An article authored by Maria Gardner, Founder of Psychology Works. Today is National Sickie. Less of an endorsement of absenteeism for work without reason, more a timely reminder that, everyone, at times needs a day off to rest, recalibrate and reset. It's not about glamorising…
We were delighted to be able to sit down with our brand new Chair Clodagh O’Reilly, to discuss her past, present and future and what she has planned to ensure the ABP remains the home and voice of Business Psychology.
Clodagh was elected Chair on 16 September 2023.
Can you tell us about your background with the ABP? Where did it all start?
I have a long history of volunteering for the Association for Business Psychology, dating back to 2000 when it was first founded and called the Association of Business Psychologists. At that time I was responsible for Association administration and onboarding all founder members. I subsequently volunteered on Conference committees, and attended Conferences whenever I could. I first joined the Management Board by co-option in 2012, with the remit of Newsletter publication. I was elected Chair in 2013, when I oversaw the introduction of ABP University Course Accreditation, the Association’s name change and rebranding, and production of the second ABP Book, “Business Psychology in Action”. I founded the Workforce Experience Awards and led the Awards programme for the ABP until early 2017, although I resigned as Chair in 2015.
After stepping down as Chair did you continue to stay involved with the Association?
I still remained involved with the ABP by publishing four collections of case studies based on Awards submissions, and returning as an Awards Judge each year. I also undertook the ABP Certification process, achieving ‘Certified Principal Practitioner’ status. When the Biz Psych Cup was launched, I was a Pro Coach Angel in the first year, and then a Judge in the second. The Association’s Management Board generously recognised my contribution in 2020, when I was given Honorary Membership of the ABP.
What has been your main focus since becoming Chair?
I’ve been working closely with all Board Members to clarify and amplify our strategy. Our commitment to delivering value for all our Members is taking shape around a three part model.
Setting Standards of Practice
A high priority for the Association is setting standards for the practice of Business Psychology and supporting their application. So our Volunteers in the Standards team will continue to invest heavily in our standards framework, expanding its deployment and application.
- In the coming year we plan to provide more clarity on how standards apply by level of practice in our Certification process (i.e. entry, certification, principal and fellow).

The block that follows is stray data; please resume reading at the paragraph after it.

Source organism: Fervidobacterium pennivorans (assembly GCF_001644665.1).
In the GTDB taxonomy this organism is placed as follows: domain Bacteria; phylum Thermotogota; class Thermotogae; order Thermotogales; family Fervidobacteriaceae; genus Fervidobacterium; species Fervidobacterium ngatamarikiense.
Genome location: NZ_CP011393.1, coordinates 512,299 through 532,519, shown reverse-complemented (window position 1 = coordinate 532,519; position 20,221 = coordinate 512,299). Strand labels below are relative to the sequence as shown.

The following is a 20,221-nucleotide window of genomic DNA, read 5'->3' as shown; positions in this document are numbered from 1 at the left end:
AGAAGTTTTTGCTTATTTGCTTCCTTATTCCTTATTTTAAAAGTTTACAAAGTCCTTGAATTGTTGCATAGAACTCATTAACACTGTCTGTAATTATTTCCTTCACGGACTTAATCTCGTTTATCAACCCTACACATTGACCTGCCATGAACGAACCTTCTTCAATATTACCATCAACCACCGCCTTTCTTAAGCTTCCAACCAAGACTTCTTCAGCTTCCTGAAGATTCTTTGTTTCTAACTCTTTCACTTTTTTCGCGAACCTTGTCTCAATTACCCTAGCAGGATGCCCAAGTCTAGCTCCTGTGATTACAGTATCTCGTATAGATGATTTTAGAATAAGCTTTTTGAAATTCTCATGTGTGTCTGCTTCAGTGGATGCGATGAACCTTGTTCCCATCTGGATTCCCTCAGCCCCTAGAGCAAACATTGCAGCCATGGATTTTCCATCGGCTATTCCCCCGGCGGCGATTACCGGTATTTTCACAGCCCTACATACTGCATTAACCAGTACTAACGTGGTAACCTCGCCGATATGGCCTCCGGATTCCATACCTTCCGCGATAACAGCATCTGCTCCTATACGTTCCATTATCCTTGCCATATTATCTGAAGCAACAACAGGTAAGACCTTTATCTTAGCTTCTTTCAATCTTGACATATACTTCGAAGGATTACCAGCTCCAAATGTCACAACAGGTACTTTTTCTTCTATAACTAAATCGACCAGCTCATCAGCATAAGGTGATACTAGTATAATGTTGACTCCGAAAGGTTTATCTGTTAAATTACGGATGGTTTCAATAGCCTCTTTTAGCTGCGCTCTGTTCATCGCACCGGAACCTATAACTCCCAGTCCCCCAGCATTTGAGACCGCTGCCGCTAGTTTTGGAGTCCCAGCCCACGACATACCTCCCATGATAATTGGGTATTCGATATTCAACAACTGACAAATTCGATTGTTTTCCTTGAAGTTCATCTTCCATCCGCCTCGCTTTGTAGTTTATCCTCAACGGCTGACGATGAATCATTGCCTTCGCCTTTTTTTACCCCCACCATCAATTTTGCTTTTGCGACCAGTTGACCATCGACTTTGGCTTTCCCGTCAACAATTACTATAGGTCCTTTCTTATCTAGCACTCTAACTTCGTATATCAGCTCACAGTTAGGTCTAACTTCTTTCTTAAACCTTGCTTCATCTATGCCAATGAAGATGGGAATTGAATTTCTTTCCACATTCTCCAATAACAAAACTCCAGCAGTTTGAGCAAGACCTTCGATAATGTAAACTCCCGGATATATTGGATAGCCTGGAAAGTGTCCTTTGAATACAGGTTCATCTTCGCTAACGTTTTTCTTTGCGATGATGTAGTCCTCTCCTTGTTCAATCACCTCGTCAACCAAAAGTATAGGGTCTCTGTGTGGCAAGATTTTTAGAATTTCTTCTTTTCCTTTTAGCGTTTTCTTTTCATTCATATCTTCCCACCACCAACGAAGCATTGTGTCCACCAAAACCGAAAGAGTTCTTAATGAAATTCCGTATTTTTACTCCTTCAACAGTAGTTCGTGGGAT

- We’ll continue to expand our University Accreditation scheme, ensuring the next generation of Business Psychologists are supported in pursuing their ambitions.
- We’ll more closely reflect Certification standards in the judging criteria for both the ABP Awards and our Biz Psych Cup.
With these programmes and related work, we’re effectively setting, applying and celebrating standards for best practice in Business Psychology. I’m sure you’ll agree that is entirely aligned to our purpose, to be “the home and voice of Business Psychology” in the UK.
The value of having clearly defined standards of practice is that they can inform a structured approach to learning and development. You’ll see this come to life in our training, events and conference next year. This matters because it will enable us to deliver a standards-framework-based solution for members’ Continuing Professional Development. This is an ambitious goal, but essential. So look out for more news in due course!
With a more clearly defined Member enablement offering, we’ll do more to ensure our members can easily derive value from their membership. We have new Board Members joining who will focus explicitly on Member care, including Corporate Member support. And we’re delighted to have a former Chair of the ABP, Ben Williams, returning to the Board to take the lead in Industry Advocacy; that is to ensure business leaders hear about Business Psychology in relevant and helpful ways.
How do you feel about the future of the ABP?
There is no doubt that these plans represent a lot of hard work. But I am confident that our highly engaged and motivated Management Board are committed to their success.
Nevertheless, we remain a not-for-profit organisation, heavily reliant on Volunteers to achieve our plans. So our members’ continued support is particularly valuable to us.
What do you hope to achieve in 2024 and beyond?
For my part, I will do my best to ensure our plans succeed. I know what the ABP stands for – what it means to the Industry and our Members – and the potential it has for reinvention. I will keep that front-of-mind for all of our Board Members and Volunteers as we collectively realise the Association’s purpose.